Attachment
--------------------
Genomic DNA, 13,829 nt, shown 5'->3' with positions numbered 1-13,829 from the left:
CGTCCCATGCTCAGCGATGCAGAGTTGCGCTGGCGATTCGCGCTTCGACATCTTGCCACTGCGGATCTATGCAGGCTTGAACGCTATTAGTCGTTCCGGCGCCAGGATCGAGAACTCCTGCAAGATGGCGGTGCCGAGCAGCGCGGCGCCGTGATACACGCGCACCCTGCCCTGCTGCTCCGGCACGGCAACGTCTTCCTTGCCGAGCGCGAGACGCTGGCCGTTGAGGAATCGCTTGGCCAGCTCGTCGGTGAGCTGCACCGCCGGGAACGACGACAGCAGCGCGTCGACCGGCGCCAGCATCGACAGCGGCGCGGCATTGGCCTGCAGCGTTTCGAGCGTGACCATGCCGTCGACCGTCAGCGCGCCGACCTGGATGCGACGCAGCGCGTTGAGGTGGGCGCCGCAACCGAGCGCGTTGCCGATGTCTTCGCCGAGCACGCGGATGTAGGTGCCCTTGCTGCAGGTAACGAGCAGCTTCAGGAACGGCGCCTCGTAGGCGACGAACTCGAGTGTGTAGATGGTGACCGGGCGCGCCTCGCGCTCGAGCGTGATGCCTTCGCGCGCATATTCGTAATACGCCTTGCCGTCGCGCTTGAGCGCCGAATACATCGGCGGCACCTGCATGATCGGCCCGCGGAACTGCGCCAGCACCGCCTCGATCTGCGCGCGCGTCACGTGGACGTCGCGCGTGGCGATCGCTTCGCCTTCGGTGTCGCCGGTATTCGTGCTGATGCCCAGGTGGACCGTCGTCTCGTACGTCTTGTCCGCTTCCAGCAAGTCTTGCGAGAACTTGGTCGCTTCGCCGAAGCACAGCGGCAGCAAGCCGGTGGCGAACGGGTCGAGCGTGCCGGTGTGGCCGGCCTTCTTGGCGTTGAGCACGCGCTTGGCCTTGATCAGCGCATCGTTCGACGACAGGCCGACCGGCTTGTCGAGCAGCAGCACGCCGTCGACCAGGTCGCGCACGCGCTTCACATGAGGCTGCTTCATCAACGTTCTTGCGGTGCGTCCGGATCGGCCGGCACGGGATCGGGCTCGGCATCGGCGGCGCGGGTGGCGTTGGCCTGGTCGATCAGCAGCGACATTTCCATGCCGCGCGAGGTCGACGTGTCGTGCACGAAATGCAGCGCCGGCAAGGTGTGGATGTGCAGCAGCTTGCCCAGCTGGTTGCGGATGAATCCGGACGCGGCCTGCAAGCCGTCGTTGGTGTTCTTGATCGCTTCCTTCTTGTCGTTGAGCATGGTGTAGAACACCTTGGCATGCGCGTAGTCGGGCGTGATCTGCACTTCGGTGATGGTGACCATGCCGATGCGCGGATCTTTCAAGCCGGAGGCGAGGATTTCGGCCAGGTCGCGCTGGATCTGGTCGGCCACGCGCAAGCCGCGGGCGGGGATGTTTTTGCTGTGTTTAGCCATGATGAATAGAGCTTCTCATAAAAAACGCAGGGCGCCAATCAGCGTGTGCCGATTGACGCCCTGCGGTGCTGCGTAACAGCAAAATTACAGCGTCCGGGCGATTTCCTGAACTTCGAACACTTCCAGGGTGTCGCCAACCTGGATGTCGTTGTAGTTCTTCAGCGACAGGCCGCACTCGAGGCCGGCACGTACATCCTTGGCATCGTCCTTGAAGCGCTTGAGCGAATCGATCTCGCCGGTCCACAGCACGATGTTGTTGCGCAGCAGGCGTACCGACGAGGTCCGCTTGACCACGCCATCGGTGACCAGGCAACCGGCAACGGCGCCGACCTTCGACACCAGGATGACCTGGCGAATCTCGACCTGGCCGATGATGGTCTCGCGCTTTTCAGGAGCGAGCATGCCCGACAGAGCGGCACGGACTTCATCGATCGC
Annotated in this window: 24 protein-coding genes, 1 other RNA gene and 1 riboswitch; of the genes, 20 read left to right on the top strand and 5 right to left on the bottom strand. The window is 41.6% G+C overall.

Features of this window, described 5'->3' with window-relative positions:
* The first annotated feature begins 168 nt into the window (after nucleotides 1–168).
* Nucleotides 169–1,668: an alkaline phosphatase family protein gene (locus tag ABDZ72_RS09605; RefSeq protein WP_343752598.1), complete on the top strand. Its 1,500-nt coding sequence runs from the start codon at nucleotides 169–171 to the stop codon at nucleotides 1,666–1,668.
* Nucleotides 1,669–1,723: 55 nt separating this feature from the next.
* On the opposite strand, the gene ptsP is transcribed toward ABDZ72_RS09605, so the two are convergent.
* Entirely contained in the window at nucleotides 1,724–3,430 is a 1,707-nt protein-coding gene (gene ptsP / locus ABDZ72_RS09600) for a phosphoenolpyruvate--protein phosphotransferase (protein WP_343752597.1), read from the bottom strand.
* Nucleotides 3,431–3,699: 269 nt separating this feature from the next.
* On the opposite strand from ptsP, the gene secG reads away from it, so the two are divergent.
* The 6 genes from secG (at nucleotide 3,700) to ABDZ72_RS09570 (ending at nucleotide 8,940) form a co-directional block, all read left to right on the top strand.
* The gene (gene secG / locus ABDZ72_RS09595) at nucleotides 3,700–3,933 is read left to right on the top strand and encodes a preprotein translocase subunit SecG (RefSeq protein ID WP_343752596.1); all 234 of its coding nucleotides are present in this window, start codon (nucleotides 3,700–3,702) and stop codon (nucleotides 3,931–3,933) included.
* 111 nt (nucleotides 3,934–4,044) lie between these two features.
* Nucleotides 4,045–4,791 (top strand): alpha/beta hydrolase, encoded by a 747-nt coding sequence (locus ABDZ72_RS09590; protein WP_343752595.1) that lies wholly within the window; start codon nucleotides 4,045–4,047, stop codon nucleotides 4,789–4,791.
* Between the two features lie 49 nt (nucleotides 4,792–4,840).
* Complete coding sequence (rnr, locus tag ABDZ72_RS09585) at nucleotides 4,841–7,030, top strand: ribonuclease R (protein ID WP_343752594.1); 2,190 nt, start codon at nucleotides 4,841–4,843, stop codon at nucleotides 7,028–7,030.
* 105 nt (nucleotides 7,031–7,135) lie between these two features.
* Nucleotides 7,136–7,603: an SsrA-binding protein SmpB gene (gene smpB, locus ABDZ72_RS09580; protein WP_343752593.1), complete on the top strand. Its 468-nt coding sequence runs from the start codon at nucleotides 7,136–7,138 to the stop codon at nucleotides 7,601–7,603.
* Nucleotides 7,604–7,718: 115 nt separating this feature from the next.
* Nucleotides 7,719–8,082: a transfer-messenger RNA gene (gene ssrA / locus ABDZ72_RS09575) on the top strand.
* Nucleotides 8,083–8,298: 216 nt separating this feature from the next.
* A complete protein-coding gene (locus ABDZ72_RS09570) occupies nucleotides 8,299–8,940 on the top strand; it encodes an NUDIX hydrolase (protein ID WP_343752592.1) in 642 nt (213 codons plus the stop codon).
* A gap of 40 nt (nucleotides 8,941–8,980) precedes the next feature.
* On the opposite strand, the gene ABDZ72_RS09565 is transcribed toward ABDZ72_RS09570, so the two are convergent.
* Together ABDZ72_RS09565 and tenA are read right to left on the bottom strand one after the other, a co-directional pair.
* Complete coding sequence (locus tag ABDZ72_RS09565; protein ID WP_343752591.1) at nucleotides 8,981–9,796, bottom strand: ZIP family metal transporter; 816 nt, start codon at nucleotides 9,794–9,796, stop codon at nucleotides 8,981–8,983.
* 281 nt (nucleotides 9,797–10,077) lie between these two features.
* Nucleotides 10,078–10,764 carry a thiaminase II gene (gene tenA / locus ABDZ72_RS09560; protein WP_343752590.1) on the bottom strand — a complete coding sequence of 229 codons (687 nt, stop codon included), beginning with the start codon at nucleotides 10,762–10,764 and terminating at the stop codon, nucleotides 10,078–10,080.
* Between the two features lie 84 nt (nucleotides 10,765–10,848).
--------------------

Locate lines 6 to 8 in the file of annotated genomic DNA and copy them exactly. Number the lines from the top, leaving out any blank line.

* Nucleotides 169–1,668: an alkaline phosphatase family protein gene (locus tag ABDZ72_RS09605; RefSeq protein WP_343752598.1), complete on the top strand. Its 1,500-nt coding sequence runs from the start codon at nucleotides 169–171 to the stop codon at nucleotides 1,666–1,668.
* Nucleotides 1,669–1,723: 55 nt separating this feature from the next.
* On the opposite strand, the gene ptsP is transcribed toward ABDZ72_RS09605, so the two are convergent.